Beyond the Basics: Well, it's Concentration, so a pretty basic system

Tuesday, June 9, 2009

Slamwich- Mayhem and Fun

Let's look to some more reliable Gamewright games. Today's buy-twelve-for-upcoming-birthday-parties entry is Slamwich. My testing crew says it's a lot of fun but sometimes ends with fists being thrown. Could this be true?

In the game of Slamwich each player is dealt a hand of cards. The cards start out face down so no one knows what's in their hand. The players take turns flipping cards from their hand onto the center of a table. The cards generally have illustrations of sandwich items on them. The players look out for various patterns to appear. If two of the same item are flipped in a row this is a "double decker." For example, the player to your right flips a tomato card and in your turn you do the same. Likewise if two cards of the same type are flipped with one card between them this is a "slamwich." An example might be if one player flips lettuce, the next flips a tomato card, and then the next flips another lettuce card. If a double decker or a slamwich appears then the players must slap the center pile, the first person to slap winning all the cards. Parents with some imagination may already visualize how this game can spiral if the slaps start to wander or get too energetic.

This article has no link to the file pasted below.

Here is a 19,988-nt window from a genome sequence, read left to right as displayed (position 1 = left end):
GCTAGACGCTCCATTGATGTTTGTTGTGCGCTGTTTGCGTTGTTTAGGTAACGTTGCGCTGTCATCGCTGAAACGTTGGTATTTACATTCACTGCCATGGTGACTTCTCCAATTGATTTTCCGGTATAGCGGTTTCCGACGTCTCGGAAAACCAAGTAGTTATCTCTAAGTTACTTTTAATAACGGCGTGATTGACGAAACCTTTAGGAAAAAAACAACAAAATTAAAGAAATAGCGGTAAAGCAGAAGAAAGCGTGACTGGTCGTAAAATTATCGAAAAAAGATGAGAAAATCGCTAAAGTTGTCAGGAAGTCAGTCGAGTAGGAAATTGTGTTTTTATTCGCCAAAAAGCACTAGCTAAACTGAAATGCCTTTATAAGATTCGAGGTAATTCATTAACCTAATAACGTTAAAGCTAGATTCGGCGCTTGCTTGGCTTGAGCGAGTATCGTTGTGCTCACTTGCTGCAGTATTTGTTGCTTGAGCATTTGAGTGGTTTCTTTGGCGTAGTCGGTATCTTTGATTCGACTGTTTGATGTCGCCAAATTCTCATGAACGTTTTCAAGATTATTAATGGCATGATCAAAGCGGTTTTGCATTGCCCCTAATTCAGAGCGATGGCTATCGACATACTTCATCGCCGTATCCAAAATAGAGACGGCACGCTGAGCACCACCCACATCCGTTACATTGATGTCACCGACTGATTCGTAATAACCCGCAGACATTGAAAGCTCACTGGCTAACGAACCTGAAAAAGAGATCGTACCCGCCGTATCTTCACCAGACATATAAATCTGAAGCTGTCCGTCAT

Recognizing patterns and slapping with a vengeance are the basic rules of Slamwich. There are a few special cards and they vary the play a bit but it's still basically a reflex game. As in the case with most Gamewright games, Slamwich is pretty simple and is likely to entertain a gang of children for a decent amount of time. I think Gamewright has noted that traditional games like "Simon Says" or Freeze Tag are noteworthy for giving kids simple guidelines to do things they like to do anyway. Kids likes the concept of games, they like surprises, shouting, and slapping things. Slamwich offers all of that.

I don't have the love for Slamwich that I do for Sleeping Queens, and the design isn't as clever as Tiki Topple. It's simply fun, fast and cheap. There's a lot to be said for a fun fast and cheap game. Slamwich is available in most toy and game stores.

Pros: Simple, fun

Cons: physical game, slapping involved, slaps could spread onto sister or brothers

Beyond the Basics: Looking for these patterns reminds me of playing the slots. I'm sure there's no connection though.